For years, the conventional wisdom regarding the iPhone in China was this: As popular as the iconic smart phones were in China, they were simply too expensive for most people: The just-released Apple 5S is priced in China at 5,288 RMB, or about $864, a figure higher than the average monthly salary earned in Beijing.
So when word leaked that Apple would release a cheaper version of the iPhone, partly to attract consumers in emerging markets, the idea seemed to make a lot of sense. iPhones, already a hot item in China, were now affordable for millions more people. Coupled with Apple's pending deal with China Mobile, the world's largest mobile network, at 700 million subscribers, Apple's push into the Chinese market seemed unmistakable. The company even put together a launch event in Beijing for the first time in its history.
For Chinese fans of Apple's products, all of this was welcome news. But there's just one problem: the “cheap” iPhone is still really damn expensive. An “unsubsidized” (those not tied to a contract) 5C starts at 4,488 RMB, only 17 percent cheaper than the full-featured iPhone 5S, putting it out of the price range for the vast majority of China's citizens. Understandably, consumers hoping to purchase the phones were not happy. The South China Morning Post quoted a Sina Weibo user as feeling “cheated,” while several would-be customers in Beijing told Bloomberg's Christina Larson that they'd likely pass on the new phone. The bad publicity of the phone even took its toll on Apple's stock price, which fell by almost 6 percent.
All of this raises a question: Did Apple blow it? Did they, by failing to read the Chinese market, accidentally charge too much for their new phone and price themselves out of the world's fastest expanding smart phone market?
Not really. The idea that Apple committed an unforced error by refusing to sell an actual cheap iPhone reflects a common misunderstanding of the Cupertino, California based company's business model: Apple isn't just trying to sell phones to as many different people as possible. In fact, avoiding this strategy has been instrumental in its success in China.
Analysts interpreting Apple's interest in China have come up with a simple formula: China has a lot of people. Many of these people don't have smart phones, but will (soon) be able to buy them. Therefore, Apple should make sure that these people buy iPhones rather than something else. But the problem is that, even if it wanted to, Apple cannot compete on price in China. As with other imported goods, iPhones are subject to import tariffs that drive up prices and cannot match what domestic manufacturers like Xiaomi, which can offer a smart phone at prices as low as $100, can charge. Even if Apple were to sell a smart phone at, say, $250—a price that would significantly cut into its profit margin—most Chinese consumers would go with the cheaper brand anyway.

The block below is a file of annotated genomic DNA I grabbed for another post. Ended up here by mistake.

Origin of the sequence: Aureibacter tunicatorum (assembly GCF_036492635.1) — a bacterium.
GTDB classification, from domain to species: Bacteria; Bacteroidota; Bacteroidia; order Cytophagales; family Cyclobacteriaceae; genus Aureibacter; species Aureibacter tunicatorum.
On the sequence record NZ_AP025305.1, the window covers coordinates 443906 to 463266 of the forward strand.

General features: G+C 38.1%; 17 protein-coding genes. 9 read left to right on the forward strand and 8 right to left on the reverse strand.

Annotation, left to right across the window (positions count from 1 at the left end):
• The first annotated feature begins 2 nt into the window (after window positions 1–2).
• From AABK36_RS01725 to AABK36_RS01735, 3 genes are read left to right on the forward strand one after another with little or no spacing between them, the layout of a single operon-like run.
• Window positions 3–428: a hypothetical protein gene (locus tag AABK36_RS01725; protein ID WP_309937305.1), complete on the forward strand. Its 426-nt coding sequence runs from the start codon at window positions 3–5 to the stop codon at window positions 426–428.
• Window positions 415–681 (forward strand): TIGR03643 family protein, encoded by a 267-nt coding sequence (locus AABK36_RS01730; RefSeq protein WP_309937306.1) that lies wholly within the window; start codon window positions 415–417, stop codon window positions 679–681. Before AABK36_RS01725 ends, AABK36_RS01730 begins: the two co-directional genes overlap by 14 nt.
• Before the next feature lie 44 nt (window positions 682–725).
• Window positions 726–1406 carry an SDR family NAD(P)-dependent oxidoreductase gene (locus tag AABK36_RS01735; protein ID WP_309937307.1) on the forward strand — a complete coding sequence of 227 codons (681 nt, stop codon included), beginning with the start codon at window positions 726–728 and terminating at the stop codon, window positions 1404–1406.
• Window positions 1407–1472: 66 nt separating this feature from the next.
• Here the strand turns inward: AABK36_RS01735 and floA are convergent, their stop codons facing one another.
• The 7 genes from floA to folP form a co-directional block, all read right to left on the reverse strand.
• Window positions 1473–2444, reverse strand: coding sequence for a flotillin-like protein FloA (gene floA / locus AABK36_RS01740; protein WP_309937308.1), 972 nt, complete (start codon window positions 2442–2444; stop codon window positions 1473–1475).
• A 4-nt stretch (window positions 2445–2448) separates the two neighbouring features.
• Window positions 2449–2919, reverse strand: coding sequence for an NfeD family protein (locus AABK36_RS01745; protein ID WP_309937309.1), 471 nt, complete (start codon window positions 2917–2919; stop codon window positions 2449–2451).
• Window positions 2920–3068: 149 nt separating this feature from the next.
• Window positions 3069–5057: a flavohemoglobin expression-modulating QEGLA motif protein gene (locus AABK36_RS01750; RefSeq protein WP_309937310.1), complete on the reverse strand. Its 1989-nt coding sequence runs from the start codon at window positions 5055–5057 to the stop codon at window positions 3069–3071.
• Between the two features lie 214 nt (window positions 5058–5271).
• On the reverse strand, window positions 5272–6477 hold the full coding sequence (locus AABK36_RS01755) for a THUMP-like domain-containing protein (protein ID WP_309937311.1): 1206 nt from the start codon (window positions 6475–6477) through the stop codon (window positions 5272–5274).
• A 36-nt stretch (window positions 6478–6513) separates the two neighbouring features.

In addition, most inexpensive domestic smartphones run on Google's open-source Android operating system, a platform that supports a large and growing market for apps and games that appeal specifically to the Chinese market. So even if Apple could successfully compete on price with domestic carriers, many customers would still be reluctant to abandon Android for Apple's closed-source platform.
Most importantly, offering an inexpensive phone would damage Apple's most valuable asset: its brand identity. Imported luxury goods are so popular in China in part because they're expensive; for a Chinese consumer, owning an iPhone confers a status that a cheaper smart phone cannot. Charlie Custer, who writes about China and technology for the blog Tech in Asia, put it this way: “Offering a low-cost phone in China would have been a terrible idea for Apple—it would have destroyed their brand as a luxury product.” If a wider share of China's population could suddenly afford to buy iPhones, the product would instantly lose its cache as the choice of China's elite—a group whose numbers and influence continue to grow.
So why did Apple bother creating a cheaper iPhone and marketing it to China at all? Brand loyalty is the main answer. Fanatically loyal Apple customers will buy the company's latest products no matter what; for them, high-end alternatives like Samsung's Galaxy phones have no appeal. And, as Custer put it, consumers who pass on the Apple 5C will find themselves "two phones behind," in terms of new features and technology, and will be more likely to buy a full-priced iPhone 6 upon its release.
Apple surely wants to broaden its appeal in China: it wouldn't bother negotiating with China Mobile, the world's largest mobile carrier, if it weren't. But Apple is willing to wait for the Chinese market to come to them, rather than the other way around. China's economic growth has brought hundreds of millions of people into the middle class, but has also made a significant number of people rich; rich enough, at least, to be able to afford Apple's suite of products. So by introducing an iPhone 5c at relatively high prices, Apple is banking that the type of customer, rather than the number of them, is what truly matters.
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